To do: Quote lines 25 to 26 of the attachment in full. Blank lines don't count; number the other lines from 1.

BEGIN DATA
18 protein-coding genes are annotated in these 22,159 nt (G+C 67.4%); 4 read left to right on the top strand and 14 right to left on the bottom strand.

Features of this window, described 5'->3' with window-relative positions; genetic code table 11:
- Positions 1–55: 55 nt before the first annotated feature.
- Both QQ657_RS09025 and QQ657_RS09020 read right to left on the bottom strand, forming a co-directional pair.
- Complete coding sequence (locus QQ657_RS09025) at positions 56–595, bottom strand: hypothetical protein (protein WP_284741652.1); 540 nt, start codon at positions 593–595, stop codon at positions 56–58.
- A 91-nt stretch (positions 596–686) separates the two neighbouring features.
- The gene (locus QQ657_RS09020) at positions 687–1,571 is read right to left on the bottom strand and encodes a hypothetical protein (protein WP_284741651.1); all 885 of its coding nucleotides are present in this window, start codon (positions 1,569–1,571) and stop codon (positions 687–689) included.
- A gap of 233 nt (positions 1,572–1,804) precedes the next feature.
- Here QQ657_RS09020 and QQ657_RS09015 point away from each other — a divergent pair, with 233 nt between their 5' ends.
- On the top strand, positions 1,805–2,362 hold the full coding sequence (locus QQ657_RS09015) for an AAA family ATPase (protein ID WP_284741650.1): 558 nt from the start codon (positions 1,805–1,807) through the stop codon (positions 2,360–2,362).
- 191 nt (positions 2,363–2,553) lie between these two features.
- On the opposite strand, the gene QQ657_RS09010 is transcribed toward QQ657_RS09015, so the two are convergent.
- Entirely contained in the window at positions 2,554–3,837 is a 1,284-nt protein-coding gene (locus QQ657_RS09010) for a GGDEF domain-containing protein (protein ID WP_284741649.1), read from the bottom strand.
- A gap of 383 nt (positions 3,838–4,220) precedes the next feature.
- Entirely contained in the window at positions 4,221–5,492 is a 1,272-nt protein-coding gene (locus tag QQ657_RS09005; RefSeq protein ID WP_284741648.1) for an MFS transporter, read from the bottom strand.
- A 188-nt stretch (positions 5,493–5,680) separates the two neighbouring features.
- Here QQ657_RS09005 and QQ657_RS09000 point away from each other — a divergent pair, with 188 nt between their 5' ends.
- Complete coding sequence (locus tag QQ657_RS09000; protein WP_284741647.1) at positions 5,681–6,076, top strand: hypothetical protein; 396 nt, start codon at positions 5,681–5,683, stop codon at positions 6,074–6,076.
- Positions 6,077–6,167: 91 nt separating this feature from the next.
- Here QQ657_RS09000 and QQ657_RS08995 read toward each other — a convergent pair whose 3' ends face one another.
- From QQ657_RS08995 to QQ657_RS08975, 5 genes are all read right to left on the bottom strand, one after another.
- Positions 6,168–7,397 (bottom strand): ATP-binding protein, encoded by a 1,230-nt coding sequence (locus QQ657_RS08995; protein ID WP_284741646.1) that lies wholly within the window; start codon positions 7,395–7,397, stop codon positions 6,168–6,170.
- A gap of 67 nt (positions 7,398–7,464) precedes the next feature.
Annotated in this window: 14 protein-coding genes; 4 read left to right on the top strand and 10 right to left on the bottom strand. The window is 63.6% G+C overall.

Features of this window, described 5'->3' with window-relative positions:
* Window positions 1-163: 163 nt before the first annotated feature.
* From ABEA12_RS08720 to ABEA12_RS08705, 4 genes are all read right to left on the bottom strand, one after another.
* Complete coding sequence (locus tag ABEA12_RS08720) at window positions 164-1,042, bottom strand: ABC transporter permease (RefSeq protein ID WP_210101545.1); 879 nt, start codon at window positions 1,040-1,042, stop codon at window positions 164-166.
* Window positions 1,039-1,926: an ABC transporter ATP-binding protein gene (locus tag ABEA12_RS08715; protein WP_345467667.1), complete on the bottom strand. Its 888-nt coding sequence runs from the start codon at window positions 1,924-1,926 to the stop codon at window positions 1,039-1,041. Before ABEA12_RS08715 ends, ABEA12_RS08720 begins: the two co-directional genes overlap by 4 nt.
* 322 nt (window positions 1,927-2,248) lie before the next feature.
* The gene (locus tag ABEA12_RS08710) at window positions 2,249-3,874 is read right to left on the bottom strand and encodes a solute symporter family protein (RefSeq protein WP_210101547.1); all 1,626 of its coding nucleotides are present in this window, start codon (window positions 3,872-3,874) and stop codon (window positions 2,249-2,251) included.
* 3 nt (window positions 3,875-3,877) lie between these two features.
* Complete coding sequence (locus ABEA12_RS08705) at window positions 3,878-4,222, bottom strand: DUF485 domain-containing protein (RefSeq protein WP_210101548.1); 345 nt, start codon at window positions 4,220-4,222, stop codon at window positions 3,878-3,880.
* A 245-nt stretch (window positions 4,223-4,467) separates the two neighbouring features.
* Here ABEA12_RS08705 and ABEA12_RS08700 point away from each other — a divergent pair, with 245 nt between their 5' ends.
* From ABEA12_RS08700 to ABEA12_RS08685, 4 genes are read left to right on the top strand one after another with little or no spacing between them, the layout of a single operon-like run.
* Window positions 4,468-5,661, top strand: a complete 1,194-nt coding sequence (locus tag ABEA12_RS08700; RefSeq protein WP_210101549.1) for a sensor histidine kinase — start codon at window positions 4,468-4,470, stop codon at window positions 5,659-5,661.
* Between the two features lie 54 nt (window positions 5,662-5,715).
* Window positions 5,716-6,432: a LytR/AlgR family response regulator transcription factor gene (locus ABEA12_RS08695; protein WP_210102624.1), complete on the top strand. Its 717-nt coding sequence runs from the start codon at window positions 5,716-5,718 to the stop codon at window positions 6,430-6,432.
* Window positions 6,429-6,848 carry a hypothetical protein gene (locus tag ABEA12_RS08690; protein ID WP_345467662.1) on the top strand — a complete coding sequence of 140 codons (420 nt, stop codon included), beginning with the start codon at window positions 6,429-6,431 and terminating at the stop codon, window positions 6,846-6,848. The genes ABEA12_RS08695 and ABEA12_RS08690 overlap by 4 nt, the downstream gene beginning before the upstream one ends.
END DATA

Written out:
Features of this window, described 5'->3' with window-relative positions:
* Window positions 1-163: 163 nt before the first annotated feature.